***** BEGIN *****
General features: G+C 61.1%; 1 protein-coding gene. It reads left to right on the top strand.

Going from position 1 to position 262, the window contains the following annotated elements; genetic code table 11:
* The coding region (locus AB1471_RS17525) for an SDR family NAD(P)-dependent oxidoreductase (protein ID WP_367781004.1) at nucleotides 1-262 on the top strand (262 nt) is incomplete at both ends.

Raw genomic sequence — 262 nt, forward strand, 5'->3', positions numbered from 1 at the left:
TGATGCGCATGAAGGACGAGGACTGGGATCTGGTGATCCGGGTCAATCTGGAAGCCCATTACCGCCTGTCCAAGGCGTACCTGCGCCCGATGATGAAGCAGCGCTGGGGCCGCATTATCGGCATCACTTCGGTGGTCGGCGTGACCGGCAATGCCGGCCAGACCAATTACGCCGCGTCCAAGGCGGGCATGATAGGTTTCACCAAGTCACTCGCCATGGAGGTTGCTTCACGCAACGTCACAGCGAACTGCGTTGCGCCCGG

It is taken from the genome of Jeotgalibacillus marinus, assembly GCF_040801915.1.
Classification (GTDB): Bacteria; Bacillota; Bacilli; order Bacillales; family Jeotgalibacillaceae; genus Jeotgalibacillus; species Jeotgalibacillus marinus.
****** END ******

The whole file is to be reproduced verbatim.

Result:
General features: G+C 61.1%; 1 protein-coding gene. It reads left to right on the top strand.

Going from position 1 to position 262, the window contains the following annotated elements; genetic code table 11:
* The coding region (locus AB1471_RS17525) for an SDR family NAD(P)-dependent oxidoreductase (protein ID WP_367781004.1) at nucleotides 1-262 on the top strand (262 nt) is incomplete at both ends.

Raw genomic sequence — 262 nt, forward strand, 5'->3', positions numbered from 1 at the left:
TGATGCGCATGAAGGACGAGGACTGGGATCTGGTGATCCGGGTCAATCTGGAAGCCCATTACCGCCTGTCCAAGGCGTACCTGCGCCCGATGATGAAGCAGCGCTGGGGCCGCATTATCGGCATCACTTCGGTGGTCGGCGTGACCGGCAATGCCGGCCAGACCAATTACGCCGCGTCCAAGGCGGGCATGATAGGTTTCACCAAGTCACTCGCCATGGAGGTTGCTTCACGCAACGTCACAGCGAACTGCGTTGCGCCCGG

It is taken from the genome of Jeotgalibacillus marinus, assembly GCF_040801915.1.
Classification (GTDB): Bacteria; Bacillota; Bacilli; order Bacillales; family Jeotgalibacillaceae; genus Jeotgalibacillus; species Jeotgalibacillus marinus.